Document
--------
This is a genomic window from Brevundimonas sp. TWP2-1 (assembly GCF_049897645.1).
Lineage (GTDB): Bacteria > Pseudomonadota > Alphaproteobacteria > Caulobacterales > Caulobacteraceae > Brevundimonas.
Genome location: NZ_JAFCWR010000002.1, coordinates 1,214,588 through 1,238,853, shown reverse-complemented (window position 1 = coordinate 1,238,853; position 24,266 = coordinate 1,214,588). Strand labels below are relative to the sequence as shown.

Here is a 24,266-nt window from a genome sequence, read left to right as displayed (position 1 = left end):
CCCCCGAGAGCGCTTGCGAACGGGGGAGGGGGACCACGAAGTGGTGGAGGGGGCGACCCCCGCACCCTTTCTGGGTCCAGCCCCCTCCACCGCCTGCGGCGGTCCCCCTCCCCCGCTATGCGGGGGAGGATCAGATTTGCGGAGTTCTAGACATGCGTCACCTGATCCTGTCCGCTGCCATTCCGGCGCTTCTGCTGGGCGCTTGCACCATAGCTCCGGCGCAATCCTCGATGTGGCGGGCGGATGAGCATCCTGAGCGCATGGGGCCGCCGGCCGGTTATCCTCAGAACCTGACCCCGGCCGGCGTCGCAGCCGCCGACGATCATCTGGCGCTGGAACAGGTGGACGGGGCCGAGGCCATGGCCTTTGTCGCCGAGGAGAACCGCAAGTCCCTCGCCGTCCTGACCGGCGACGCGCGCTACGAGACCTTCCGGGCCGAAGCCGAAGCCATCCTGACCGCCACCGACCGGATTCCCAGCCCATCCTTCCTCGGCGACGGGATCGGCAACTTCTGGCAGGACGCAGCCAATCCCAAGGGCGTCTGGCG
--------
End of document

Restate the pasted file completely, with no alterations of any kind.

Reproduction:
This is a genomic window from Brevundimonas sp. TWP2-1 (assembly GCF_049897645.1).
Lineage (GTDB): Bacteria > Pseudomonadota > Alphaproteobacteria > Caulobacterales > Caulobacteraceae > Brevundimonas.
Genome location: NZ_JAFCWR010000002.1, coordinates 1,214,588 through 1,238,853, shown reverse-complemented (window position 1 = coordinate 1,238,853; position 24,266 = coordinate 1,214,588). Strand labels below are relative to the sequence as shown.

Here is a 24,266-nt window from a genome sequence, read left to right as displayed (position 1 = left end):
CCCCCGAGAGCGCTTGCGAACGGGGGAGGGGGACCACGAAGTGGTGGAGGGGGCGACCCCCGCACCCTTTCTGGGTCCAGCCCCCTCCACCGCCTGCGGCGGTCCCCCTCCCCCGCTATGCGGGGGAGGATCAGATTTGCGGAGTTCTAGACATGCGTCACCTGATCCTGTCCGCTGCCATTCCGGCGCTTCTGCTGGGCGCTTGCACCATAGCTCCGGCGCAATCCTCGATGTGGCGGGCGGATGAGCATCCTGAGCGCATGGGGCCGCCGGCCGGTTATCCTCAGAACCTGACCCCGGCCGGCGTCGCAGCCGCCGACGATCATCTGGCGCTGGAACAGGTGGACGGGGCCGAGGCCATGGCCTTTGTCGCCGAGGAGAACCGCAAGTCCCTCGCCGTCCTGACCGGCGACGCGCGCTACGAGACCTTCCGGGCCGAAGCCGAAGCCATCCTGACCGCCACCGACCGGATTCCCAGCCCATCCTTCCTCGGCGACGGGATCGGCAACTTCTGGCAGGACGCAGCCAATCCCAAGGGCGTCTGGCG